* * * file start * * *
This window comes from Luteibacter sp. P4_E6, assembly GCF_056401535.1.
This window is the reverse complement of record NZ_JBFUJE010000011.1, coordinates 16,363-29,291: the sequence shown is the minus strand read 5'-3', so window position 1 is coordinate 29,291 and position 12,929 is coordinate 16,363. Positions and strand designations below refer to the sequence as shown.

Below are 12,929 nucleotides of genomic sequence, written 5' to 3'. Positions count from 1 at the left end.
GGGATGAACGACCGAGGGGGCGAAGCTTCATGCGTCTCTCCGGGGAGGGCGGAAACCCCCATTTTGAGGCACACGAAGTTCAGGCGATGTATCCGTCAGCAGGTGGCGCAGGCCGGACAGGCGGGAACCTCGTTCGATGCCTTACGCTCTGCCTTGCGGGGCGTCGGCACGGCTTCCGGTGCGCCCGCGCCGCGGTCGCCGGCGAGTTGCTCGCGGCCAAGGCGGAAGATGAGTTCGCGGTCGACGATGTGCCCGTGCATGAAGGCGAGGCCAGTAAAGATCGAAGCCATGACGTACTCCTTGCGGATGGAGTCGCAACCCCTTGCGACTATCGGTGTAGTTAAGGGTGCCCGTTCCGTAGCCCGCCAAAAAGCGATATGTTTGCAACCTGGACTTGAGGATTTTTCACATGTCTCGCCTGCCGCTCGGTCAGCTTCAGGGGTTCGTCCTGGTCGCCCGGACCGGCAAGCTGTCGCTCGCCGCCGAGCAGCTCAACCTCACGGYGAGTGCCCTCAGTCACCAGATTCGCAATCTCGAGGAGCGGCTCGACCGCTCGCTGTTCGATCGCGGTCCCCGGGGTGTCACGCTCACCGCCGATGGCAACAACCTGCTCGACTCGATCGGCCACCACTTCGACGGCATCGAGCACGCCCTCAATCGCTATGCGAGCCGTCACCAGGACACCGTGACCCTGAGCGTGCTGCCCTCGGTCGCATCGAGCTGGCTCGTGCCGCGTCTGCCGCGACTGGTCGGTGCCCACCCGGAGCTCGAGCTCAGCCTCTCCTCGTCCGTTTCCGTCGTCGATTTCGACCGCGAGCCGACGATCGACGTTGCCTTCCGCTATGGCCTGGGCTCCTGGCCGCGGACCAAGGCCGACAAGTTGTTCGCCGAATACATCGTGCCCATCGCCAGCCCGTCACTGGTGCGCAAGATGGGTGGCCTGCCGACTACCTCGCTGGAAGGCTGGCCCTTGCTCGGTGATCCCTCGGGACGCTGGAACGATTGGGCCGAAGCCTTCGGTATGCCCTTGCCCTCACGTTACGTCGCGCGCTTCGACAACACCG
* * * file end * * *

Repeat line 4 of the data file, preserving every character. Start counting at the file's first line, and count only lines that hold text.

GGGATGAACGACCGAGGGGGCGAAGCTTCATGCGTCTCTCCGGGGAGGGCGGAAACCCCCATTTTGAGGCACACGAAGTTCAGGCGATGTATCCGTCAGCAGGTGGCGCAGGCCGGACAGGCGGGAACCTCGTTCGATGCCTTACGCTCTGCCTTGCGGGGCGTCGGCACGGCTTCCGGTGCGCCCGCGCCGCGGTCGCCGGCGAGTTGCTCGCGGCCAAGGCGGAAGATGAGTTCGCGGTCGACGATGTGCCCGTGCATGAAGGCGAGGCCAGTAAAGATCGAAGCCATGACGTACTCCTTGCGGATGGAGTCGCAACCCCTTGCGACTATCGGTGTAGTTAAGGGTGCCCGTTCCGTAGCCCGCCAAAAAGCGATATGTTTGCAACCTGGACTTGAGGATTTTTCACATGTCTCGCCTGCCGCTCGGTCAGCTTCAGGGGTTCGTCCTGGTCGCCCGGACCGGCAAGCTGTCGCTCGCCGCCGAGCAGCTCAACCTCACGGYGAGTGCCCTCAGTCACCAGATTCGCAATCTCGAGGAGCGGCTCGACCGCTCGCTGTTCGATCGCGGTCCCCGGGGTGTCACGCTCACCGCCGATGGCAACAACCTGCTCGACTCGATCGGCCACCACTTCGACGGCATCGAGCACGCCCTCAATCGCTATGCGAGCCGTCACCAGGACACCGTGACCCTGAGCGTGCTGCCCTCGGTCGCATCGAGCTGGCTCGTGCCGCGTCTGCCGCGACTGGTCGGTGCCCACCCGGAGCTCGAGCTCAGCCTCTCCTCGTCCGTTTCCGTCGTCGATTTCGACCGCGAGCCGACGATCGACGTTGCCTTCCGCTATGGCCTGGGCTCCTGGCCGCGGACCAAGGCCGACAAGTTGTTCGCCGAATACATCGTGCCCATCGCCAGCCCGTCACTGGTGCGCAAGATGGGTGGCCTGCCGACTACCTCGCTGGAAGGCTGGCCCTTGCTCGGTGATCCCTCGGGACGCTGGAACGATTGGGCCGAAGCCTTCGGTATGCCCTTGCCCTCACGTTACGTCGCGCGCTTCGACAACACCG